First, configure the cameras according to the basic setup. In this example it is assumed that there will be 5 cameras with IP addresses in the range from 192.168.0.50 - 192.168.0.54.
As there is only one WAN IP address available, different ports on the router will need to be utilized. As an example, the HTTP protocol by default uses port number 80. Most port numbers below 1024 are standardized, but they can be used if necessary. However, it is strongly recommended not to use port numbers below 80 as some common services rely on these. In this example ports 81 and upwards are used.
In order to set up the different cameras, ports on the WAN IP need to be individually mapped to the internal camera IP addresses. Assuming there are 5 cameras they may be mapped according to the table below. This example assumes that the home router can map one port number to another IP addresses port number (e.g. having port 80 of all the cameras mapped to different ports on the WAN). On some routers this is not possible. Then the user must configure the local cameras so that they use the same port number as the external port number. HTTP port on the cameras can normally be changed under Network settings in the administration part of the built in web interface. Once changed, it is not possible to access the cameras using the default HTTP port and the user will always be required to use the new port number as in the table below:
|WAN IP||Port||Local IP||Local URL without cross port mapping|
At this point the cameras can be viewed externally from the Internet. Remember the privacy.
Most ISPs will provide a subscriber with a dynamic IP that in theory may change every hour. However, it is common practice to maintain the same IP address for as long as the connection is active. So given that there is no down time, the IP will remain the same, and when the connection is re-established after a period of downtime, a new IP address will be assigned. The best scenario is of course if the ISP can provide a static IP, which guarantees that the IP will not change.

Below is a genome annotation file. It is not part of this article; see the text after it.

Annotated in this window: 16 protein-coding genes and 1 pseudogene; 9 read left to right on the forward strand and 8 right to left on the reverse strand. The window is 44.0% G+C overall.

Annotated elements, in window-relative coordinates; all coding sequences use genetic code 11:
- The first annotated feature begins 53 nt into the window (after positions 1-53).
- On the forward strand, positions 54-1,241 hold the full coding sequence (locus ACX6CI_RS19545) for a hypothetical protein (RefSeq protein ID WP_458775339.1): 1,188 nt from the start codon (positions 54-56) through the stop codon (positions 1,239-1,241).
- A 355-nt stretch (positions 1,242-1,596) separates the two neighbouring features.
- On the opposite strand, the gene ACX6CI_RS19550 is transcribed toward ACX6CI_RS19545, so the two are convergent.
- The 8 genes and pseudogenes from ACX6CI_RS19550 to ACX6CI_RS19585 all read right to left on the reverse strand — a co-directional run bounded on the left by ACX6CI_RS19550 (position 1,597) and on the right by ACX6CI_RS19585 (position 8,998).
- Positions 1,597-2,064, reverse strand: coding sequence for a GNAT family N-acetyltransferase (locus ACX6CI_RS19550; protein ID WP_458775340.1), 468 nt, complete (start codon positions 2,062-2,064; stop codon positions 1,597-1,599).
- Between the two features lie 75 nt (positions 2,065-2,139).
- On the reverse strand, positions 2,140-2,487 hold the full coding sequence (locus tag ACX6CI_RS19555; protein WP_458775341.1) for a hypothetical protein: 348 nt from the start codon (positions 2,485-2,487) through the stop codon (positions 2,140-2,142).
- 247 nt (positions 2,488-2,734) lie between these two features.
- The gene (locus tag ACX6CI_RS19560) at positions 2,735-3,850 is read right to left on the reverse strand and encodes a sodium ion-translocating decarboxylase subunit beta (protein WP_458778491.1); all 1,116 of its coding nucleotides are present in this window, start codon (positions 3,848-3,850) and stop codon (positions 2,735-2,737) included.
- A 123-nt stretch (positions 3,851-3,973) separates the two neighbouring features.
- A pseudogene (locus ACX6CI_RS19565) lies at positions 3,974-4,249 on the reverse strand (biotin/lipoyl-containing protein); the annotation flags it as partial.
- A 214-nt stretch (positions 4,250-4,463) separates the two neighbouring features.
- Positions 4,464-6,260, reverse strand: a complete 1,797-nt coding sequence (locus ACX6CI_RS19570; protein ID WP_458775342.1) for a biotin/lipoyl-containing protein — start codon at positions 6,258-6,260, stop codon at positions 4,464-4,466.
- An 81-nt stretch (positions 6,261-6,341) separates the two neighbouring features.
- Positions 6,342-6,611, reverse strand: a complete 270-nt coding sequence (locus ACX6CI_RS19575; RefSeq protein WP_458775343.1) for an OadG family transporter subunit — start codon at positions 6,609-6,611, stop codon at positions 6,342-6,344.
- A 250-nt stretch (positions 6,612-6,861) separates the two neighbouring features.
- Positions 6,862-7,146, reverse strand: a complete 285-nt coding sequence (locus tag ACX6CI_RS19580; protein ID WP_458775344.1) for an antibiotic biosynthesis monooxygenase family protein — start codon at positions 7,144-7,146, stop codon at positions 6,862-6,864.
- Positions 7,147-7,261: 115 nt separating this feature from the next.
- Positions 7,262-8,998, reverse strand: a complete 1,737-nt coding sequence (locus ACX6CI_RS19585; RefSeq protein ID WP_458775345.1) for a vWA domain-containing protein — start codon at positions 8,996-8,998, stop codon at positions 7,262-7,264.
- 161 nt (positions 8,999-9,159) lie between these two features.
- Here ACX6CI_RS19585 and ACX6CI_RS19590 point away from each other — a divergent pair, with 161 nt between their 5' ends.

The WAN IP address can be found in the status page of the home router. Make a note of this and try the cameras.
The ISP will most likely not inform a user if their dynamic IP addresses actually change or not (although asking them is recommended). The only safe way to know is by trial and error. Run the home router for a couple of weeks, and make a note on which WAN IP address it has. If it changes, it will be more difficult to have the cameras easily accessible on the Internet. Information regarding this can be found on www.dyndns.org .
As having to remember the IP address of a Web site is tedious, it is preferable to have a personal domain name (e.g. www.joecamera.com ). There are three ways of obtaining a domain name that Axis can recommend:
Register a domain using some of the popular dynamic DNS sites, e.g. the DYN DNS service (www.dyndns.org).
Register a real domain by any of the domain registrants e.g. the www.register.com
Use The Axis Internet Dynamic DNS Service (applies to the new generation of products, running firmware version 4.xx)
See also: One Click Installation & Axis Internet Dynamic DNS Service (pdf).
Important: Axis does not take any responsibility for how these
configuration changes may affect your system. If the modification
fails or if you get other unexpected results, you may have to
restore the factory default settings as described in the User’s
© 2013 Axis Communications AB. All rights reserved